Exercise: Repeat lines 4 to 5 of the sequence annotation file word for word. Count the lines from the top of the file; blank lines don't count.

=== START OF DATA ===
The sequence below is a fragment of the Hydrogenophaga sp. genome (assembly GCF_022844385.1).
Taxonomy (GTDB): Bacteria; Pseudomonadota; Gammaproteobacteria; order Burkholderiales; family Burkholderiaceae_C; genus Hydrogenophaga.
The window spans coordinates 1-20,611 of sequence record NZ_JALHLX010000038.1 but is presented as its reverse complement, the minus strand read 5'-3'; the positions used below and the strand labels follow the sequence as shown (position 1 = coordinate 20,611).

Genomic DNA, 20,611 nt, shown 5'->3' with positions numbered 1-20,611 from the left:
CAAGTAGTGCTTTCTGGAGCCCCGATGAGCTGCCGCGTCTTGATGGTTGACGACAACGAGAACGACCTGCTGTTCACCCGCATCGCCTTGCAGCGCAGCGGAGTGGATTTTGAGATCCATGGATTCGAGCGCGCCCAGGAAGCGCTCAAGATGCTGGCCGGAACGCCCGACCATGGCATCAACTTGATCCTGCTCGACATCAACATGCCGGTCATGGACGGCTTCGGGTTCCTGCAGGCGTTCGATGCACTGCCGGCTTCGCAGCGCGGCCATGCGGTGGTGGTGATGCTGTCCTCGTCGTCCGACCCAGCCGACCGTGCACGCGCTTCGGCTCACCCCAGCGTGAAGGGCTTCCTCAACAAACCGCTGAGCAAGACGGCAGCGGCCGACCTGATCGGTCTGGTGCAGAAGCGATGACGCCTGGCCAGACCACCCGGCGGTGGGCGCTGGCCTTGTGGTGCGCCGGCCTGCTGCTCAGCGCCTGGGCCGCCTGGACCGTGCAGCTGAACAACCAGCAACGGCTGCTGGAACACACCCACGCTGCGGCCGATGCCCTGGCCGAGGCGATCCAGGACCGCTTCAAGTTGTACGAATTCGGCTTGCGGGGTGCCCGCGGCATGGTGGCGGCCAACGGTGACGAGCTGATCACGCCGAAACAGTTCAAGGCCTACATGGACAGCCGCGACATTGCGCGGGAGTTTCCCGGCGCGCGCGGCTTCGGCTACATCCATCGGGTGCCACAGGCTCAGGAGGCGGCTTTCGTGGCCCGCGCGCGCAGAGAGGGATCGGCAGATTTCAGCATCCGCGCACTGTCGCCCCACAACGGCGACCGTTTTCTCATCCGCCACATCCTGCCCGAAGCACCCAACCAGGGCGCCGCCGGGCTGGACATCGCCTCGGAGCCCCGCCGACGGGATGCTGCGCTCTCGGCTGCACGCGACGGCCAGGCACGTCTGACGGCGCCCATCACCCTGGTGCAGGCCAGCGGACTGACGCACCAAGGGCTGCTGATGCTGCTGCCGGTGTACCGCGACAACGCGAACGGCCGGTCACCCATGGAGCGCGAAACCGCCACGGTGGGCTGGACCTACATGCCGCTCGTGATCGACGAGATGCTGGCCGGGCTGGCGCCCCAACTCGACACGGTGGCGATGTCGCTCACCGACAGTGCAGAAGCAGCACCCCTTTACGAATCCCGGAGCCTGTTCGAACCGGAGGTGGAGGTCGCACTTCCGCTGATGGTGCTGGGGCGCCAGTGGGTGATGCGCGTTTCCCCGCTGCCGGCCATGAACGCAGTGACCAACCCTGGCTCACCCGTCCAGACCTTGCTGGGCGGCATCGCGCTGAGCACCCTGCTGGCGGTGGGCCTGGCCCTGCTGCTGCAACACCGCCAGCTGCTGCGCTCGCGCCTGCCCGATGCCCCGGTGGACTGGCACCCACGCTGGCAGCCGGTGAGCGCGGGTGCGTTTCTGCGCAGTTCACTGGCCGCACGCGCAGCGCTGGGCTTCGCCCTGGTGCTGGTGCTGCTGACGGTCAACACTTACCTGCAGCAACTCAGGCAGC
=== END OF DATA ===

Genomic DNA, 20,611 nt, shown 5'->3' with positions numbered 1-20,611 from the left:
CAAGTAGTGCTTTCTGGAGCCCCGATGAGCTGCCGCGTCTTGATGGTTGACGACAACGAGAACGACCTGCTGTTCACCCGCATCGCCTTGCAGCGCAGCGGAGTGGATTTTGAGATCCATGGATTCGAGCGCGCCCAGGAAGCGCTCAAGATGCTGGCCGGAACGCCCGACCATGGCATCAACTTGATCCTGCTCGACATCAACATGCCGGTCATGGACGGCTTCGGGTTCCTGCAGGCGTTCGATGCACTGCCGGCTTCGCAGCGCGGCCATGCGGTGGTGGTGATGCTGTCCTCGTCGTCCGACCCAGCCGACCGTGCACGCGCTTCGGCTCACCCCAGCGTGAAGGGCTTCCTCAACAAACCGCTGAGCAAGACGGCAGCGGCCGACCTGATCGGTCTGGTGCAGAAGCGATGACGCCTGGCCAGACCACCCGGCGGTGGGCGCTGGCCTTGTGGTGCGCCGGCCTGCTGCTCAGCGCCTGGGCCGCCTGGACCGTGCAGCTGAACAACCAGCAACGGCTGCTGGAACACACCCACGCTGCGGCCGATGCCCTGGCCGAGGCGATCCAGGACCGCTTCAAGTTGTACGAATTCGGCTTGCGGGGTGCCCGCGGCATGGTGGCGGCCAACGGTGACGAGCTGATCACGCCGAAACAGTTCAAGGCCTACATGGACAGCCGCGACATTGCGCGGGAGTTTCCCGGCGCGCGCGGCTTCGGCTACATCCATCGGGTGCCACAGGCTCAGGAGGCGGCTTTCGTGGCCCGCGCGCGCAGAGAGGGATCGGCAGATTTCAGCATCCGCGCACTGTCGCCCCACAACGGCGACCGTTTTCTCATCCGCCACATCCTGCCCGAAGCACCCAACCAGGGCGCCGCCGGGCTGGACATCGCCTCGGAGCCCCGCCGACGGGATGCTGCGCTCTCGGCTGCACGCGACGGCCAGGCACGTCTGACGGCGCCCATCACCCTGGTGCAGGCCAGCGGACTGACGCACCAAGGGCTGCTGATGCTGCTGCCGGTGTACCGCGACAACGCGAACGGCCGGTCACCCATGGAGCGCGAAACCGCCACGGTGGGCTGGACCTACATGCCGCTCGTGATCGACGAGATGCTGGCCGGGCTGGCGCCCCAACTCGACACGGTGGCGATGTCGCTCACCGACAGTGCAGAAGCAGCACCCCTTTACGAATCCCGGAGCCTGTTCGAACCGGAGGTGGAGGTCGCACTTCCGCTGATGGTGCTGGGGCGCCAGTGGGTGATGCGCGTTTCCCCGCTGCCGGCCATGAACGCAGTGACCAACCCTGGCTCACCCGTCCAGACCTTGCTGGGCGGCATCGCGCTGAGCACCCTGCTGGCGGTGGGCCTGGCCCTGCTGCTGCAACACCGCCAGCTGCTGCGCTCGCGCCTGCCCGATGCCCCGGTGGACTGGCACCCACGCTGGCAGCCGGTGAGCGCGGGTGCGTTTCTGCGCAGTTCACTGGCCGCACGCGCAGCGCTGGGCTTCGCCCTGGTGCTGGTGCTGCTGACGGTCAACACTTACCTGCAGCAACTCAGGCAGC